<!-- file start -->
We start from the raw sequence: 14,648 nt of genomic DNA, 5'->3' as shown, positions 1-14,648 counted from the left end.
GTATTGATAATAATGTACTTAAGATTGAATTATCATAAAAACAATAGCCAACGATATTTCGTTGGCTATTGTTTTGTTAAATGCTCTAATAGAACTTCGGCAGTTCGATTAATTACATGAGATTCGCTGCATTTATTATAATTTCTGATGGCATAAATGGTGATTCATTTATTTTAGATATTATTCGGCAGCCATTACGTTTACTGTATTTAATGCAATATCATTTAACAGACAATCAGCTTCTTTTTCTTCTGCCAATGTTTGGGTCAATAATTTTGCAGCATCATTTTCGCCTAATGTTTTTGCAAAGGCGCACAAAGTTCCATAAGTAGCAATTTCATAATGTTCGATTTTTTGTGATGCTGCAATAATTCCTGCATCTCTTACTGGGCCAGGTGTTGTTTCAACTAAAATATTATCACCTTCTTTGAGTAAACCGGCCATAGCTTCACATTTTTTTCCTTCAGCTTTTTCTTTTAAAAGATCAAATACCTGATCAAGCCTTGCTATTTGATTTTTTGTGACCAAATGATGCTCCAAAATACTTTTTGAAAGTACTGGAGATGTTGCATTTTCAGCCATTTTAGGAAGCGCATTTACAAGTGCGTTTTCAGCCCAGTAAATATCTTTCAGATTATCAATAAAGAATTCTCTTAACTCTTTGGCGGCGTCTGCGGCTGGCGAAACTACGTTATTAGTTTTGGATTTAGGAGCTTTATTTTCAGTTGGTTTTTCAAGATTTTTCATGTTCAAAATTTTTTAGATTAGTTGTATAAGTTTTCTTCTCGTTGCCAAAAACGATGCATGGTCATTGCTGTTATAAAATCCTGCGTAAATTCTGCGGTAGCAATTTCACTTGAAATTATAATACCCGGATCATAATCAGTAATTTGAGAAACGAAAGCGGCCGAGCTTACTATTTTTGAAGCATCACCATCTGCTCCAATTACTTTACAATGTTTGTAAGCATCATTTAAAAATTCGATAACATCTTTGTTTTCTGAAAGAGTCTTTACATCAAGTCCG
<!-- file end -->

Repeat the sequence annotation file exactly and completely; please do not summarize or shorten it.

We start from the raw sequence: 14,648 nt of genomic DNA, 5'->3' as shown, positions 1-14,648 counted from the left end.
GTATTGATAATAATGTACTTAAGATTGAATTATCATAAAAACAATAGCCAACGATATTTCGTTGGCTATTGTTTTGTTAAATGCTCTAATAGAACTTCGGCAGTTCGATTAATTACATGAGATTCGCTGCATTTATTATAATTTCTGATGGCATAAATGGTGATTCATTTATTTTAGATATTATTCGGCAGCCATTACGTTTACTGTATTTAATGCAATATCATTTAACAGACAATCAGCTTCTTTTTCTTCTGCCAATGTTTGGGTCAATAATTTTGCAGCATCATTTTCGCCTAATGTTTTTGCAAAGGCGCACAAAGTTCCATAAGTAGCAATTTCATAATGTTCGATTTTTTGTGATGCTGCAATAATTCCTGCATCTCTTACTGGGCCAGGTGTTGTTTCAACTAAAATATTATCACCTTCTTTGAGTAAACCGGCCATAGCTTCACATTTTTTTCCTTCAGCTTTTTCTTTTAAAAGATCAAATACCTGATCAAGCCTTGCTATTTGATTTTTTGTGACCAAATGATGCTCCAAAATACTTTTTGAAAGTACTGGAGATGTTGCATTTTCAGCCATTTTAGGAAGCGCATTTACAAGTGCGTTTTCAGCCCAGTAAATATCTTTCAGATTATCAATAAAGAATTCTCTTAACTCTTTGGCGGCGTCTGCGGCTGGCGAAACTACGTTATTAGTTTTGGATTTAGGAGCTTTATTTTCAGTTGGTTTTTCAAGATTTTTCATGTTCAAAATTTTTTAGATTAGTTGTATAAGTTTTCTTCTCGTTGCCAAAAACGATGCATGGTCATTGCTGTTATAAAATCCTGCGTAAATTCTGCGGTAGCAATTTCACTTGAAATTATAATACCCGGATCATAATCAGTAATTTGAGAAACGAAAGCGGCCGAGCTTACTATTTTTGAAGCATCACCATCTGCTCCAATTACTTTACAATGTTTGTAAGCATCATTTAAAAATTCGATAACATCTTTGTTTTCTGAAAGAGTCTTTACATCAAGTCCG